Reporting by: Arthur Friedman, Christopher Hall, Sarah Jones, Glenn Taylor, Liz Warren and Angela Velasquez
Trying to predict and plan for anything in the uncertain age of Covid may be a futile exercise, but if any group has a pulse on what the next 18 months hold for the global denim industry, it may be the 2020 Rivet 50 honorees. An international group of executives, retailers, creatives and influencers nominated and voted for by their peers, the Rivet 50 provides a collective outlook on the trials and tribulations that lay ahead for the denim sector, as well as the opportunities within its grasp.
Though the jeanswear category is faring better than expected, compared to the start of the pandemic when consumers zealously touted wearing pajamas and sweats as they worked remotely from their homes, business is far from usual. A second wave and more shutdowns have many bracing for another round of bankruptcies and closures.
“It’s going to go through a real shakeout,” said first-time Rivet 50 honoree Dan Feibus, CEO of Vidalia Mills Co. “You have some structural overcapacity, partially fueled by an industry that has a lot of extra capacity chasing a limited number of orders. I think that with the net impact on retail from the Covid-19 crisis, I see a smaller industry coming out of it. It’s going to be a bit of a watershed.”
Contributing to this shakeout is retail’s digital evolution that was accelerated by mandatory store closures worldwide and social distancing guidelines. It’s a shift that denim designer Maurice Malone said was a long time coming. “I’ve been telling retailers over a decade now that they have to have an online arm of their business to survive,” Malone said. “Covid-19 has exposed the vulnerabilities of businesses without an online presence.”
As for his own eponymous brand, Malone is committed to selling direct-to-consumer. “If a retailer wants to buy, I’d think about it but have no real urgency to close sales,” he said. Malone expects to see more small direct-to-consumer businesses with a better understanding of their end-consumer spring up. And as a result, “big dinosaur brands that are slow to change, or rooted in old ways, will die out as they always have,” he said.
This mode of consumption, he added, will eventually trickle down the supply chain. “Eighteen months from now, more businesses will emerge or be optimized to sell smaller and faster. The driving force will be the digital consumer,” he said.
“Manufacturers, suppliers, and the financial industry around denim will have to shift their ability to work with smaller companies,” he said, noting that this means lower or no minimums and traditional finance either “getting creative or getting out.”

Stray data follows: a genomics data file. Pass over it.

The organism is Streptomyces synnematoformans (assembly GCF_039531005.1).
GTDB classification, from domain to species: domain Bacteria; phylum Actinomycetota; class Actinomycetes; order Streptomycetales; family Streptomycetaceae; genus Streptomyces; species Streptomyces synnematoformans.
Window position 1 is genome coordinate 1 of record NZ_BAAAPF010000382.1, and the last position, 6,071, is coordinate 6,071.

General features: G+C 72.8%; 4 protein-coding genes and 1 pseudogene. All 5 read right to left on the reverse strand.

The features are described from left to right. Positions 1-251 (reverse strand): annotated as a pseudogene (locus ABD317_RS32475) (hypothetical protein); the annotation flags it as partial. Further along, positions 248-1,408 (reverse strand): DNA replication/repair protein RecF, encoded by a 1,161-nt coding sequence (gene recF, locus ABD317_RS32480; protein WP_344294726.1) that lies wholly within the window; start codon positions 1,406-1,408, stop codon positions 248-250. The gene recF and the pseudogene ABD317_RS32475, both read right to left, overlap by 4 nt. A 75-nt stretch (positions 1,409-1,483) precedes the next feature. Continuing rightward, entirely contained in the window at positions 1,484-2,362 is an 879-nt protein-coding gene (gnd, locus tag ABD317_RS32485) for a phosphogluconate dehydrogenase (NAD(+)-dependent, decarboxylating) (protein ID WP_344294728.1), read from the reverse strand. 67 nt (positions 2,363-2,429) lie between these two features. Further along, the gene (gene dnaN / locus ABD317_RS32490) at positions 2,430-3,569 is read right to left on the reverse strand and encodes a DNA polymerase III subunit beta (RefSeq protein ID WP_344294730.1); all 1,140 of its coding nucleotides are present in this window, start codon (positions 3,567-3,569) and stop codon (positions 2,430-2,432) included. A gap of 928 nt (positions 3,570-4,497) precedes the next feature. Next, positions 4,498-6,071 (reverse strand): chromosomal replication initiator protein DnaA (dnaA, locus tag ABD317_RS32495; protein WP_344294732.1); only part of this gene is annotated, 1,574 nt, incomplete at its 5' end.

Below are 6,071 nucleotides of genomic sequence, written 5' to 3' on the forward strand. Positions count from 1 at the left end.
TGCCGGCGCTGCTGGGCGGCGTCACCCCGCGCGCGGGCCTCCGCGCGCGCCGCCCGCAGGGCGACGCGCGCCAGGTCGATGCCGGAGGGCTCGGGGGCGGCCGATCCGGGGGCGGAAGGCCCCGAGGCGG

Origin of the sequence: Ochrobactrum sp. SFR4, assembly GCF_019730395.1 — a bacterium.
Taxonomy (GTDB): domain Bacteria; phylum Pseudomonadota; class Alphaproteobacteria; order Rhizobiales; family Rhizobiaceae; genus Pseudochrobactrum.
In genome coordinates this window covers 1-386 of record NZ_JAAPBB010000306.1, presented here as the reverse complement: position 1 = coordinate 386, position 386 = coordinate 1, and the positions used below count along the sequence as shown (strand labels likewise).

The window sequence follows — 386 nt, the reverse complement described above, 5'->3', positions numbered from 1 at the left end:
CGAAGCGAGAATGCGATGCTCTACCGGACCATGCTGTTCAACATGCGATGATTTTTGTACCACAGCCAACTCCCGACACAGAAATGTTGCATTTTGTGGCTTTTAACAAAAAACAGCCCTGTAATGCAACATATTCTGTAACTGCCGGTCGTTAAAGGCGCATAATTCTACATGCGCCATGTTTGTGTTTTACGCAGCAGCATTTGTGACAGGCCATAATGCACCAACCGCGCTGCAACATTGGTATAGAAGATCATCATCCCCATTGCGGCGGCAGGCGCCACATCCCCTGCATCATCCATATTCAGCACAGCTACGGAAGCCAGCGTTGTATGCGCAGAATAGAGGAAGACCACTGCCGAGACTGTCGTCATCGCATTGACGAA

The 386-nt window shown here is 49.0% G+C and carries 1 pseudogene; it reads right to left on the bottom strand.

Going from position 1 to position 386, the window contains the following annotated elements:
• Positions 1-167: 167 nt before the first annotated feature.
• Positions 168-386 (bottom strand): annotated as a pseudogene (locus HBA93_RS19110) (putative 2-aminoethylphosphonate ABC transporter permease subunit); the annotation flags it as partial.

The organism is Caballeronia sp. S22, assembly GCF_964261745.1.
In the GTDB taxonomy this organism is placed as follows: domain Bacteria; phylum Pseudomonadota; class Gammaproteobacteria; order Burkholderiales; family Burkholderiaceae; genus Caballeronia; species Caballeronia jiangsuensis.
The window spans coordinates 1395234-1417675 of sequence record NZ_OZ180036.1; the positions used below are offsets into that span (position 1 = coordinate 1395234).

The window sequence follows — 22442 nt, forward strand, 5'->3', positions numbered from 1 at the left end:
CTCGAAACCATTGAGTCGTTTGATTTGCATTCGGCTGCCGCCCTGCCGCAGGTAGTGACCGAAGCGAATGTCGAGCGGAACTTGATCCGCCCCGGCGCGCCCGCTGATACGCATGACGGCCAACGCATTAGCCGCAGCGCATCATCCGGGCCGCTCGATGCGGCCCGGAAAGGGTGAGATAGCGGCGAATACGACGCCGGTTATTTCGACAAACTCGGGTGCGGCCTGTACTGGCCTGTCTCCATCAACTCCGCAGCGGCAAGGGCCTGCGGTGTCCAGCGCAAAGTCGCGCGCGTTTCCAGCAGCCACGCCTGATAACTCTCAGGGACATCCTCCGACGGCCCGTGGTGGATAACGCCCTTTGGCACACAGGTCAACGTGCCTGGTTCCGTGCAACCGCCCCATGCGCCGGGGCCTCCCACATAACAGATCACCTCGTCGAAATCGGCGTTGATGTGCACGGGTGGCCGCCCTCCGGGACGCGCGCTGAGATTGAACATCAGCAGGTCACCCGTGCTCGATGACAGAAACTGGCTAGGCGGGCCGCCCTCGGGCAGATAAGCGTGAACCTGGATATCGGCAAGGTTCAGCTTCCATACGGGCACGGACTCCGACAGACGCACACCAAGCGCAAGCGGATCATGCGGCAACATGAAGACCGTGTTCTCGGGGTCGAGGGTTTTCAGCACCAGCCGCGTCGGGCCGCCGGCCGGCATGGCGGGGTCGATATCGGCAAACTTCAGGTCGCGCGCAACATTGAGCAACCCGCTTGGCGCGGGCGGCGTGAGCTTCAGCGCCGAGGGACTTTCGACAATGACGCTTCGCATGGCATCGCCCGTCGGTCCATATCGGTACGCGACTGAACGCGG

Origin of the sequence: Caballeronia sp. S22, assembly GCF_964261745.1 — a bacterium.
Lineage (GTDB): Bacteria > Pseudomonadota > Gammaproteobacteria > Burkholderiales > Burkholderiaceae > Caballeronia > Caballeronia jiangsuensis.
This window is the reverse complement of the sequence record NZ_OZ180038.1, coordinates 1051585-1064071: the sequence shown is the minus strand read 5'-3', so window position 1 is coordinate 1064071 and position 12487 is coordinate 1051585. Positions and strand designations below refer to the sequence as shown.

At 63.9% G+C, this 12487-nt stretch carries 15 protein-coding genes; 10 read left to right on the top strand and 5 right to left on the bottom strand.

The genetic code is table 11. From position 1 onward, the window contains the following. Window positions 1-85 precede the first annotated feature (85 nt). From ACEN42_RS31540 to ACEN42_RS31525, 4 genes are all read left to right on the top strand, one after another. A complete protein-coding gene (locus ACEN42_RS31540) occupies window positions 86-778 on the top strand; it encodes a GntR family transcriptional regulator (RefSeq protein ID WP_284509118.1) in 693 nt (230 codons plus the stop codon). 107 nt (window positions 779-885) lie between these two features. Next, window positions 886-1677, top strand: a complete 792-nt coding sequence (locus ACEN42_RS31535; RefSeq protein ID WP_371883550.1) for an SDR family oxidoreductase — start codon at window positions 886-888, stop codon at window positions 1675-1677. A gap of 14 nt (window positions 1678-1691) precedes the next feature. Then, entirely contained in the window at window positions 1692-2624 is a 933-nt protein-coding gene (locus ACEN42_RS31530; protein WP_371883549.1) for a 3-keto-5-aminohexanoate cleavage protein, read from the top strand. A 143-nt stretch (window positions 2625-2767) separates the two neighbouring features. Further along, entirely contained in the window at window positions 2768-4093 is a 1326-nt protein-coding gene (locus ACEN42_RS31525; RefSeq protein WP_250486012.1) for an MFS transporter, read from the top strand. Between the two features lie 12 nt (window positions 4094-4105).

Unfortunately, Mary Bruno, founder of Life After Death Denim, said a lot of brands will not be able to withstand the uncertainty of the denim market. “Many brands and retailers did not have the financial means to weather the storm,” she said. “Everyone changed what they wore overnight.”
The brands that are taking this opportunity to really get to know their customers and pivot to meet their customers where they are now, will be the brands that survive, Bruno added. “The idea that customers will want to buy new clothing every season is outdated. Shipping denim to stores in July when it’s 80 degrees outside or denim shorts in February when it’s 30 degrees is antiquated, yet we all still do it,” she said.
Brands are re-thinking the traditional fashion calendar, which if brands follow-through with the plan, may eventually uproot how and when products are made and sold.
Outland Denim founder and CEO James Bartle expects to see less emphasis on traditional seasons and more capsule collections in the next 18 months—a strategy that he is already putting in place for his own award-winning brand. “This is one of the ways we intend to pivot our operations, by shifting from two annual seasons into a yearly six capsule cycle, as well as expand into new garment categories,” he said.
Reducing collections, and thus eliminating the need to produce more, is a novel concept, but it requires decision makers to behave contrary to how most operations are set up, noted Lucie Germser, founder of Sphynx, a consultant business with a denim pedigree.
“Let’s not deceive ourselves or expect magical results. If we want to have a fulfilling life, we have to stop now with massive consumption. It’s a terrible error,” she said. “Making people believe that their six months old wardrobe is already out of fashion is an aberration. We will need to focus more on basic and timeless design made locally.”
If more brands make the right product—and less of it—the industry stands a chance to correct its wrongs, in terms of the environment. As Hiut Denim Co. co-founder David Hieatt simply put it: “If you want to be really good for the environment, start by only making stuff that people want.”
It will take time for the denim industry to understand the depth of damage caused by the pandemic. “The general consensus in our industry as the dust starts to settle is that the biggest problem we face is over-supply and over-consumption, which in turn has created massive waste,” said Omer Ahmed, Artistic Milliners CEO. “With near-term consumption dropping and future forecasts also looking bleak for most, the industry is being forced into an overall consolidation, which in my opinion will be healthy for the ecosystem in the mid- to long-term.”
“One thing we have all found during Covid-19 is how important nature is to us,” said Salli Deighton, a denim consultant. “I believe we haven’t even touched the sides with natural solutions and opportunities, which are on our doorstep to make better denim.”
The brands and mills following Ellen MacArthur’s Jean Redesign guidelines for circularity are working to be part of the solution, however. Over the next 18 months, all the Jeans Redesign participants will have made their jeans available on the market. The foundation hopes this set into motion a ripple effect, leading to the exploration and creation of a wider selection of products in line with circular economy principles, according to Laura Balmond, project manager of the Ellen MacArthur Foundation’s Make Fashion Circular initiative.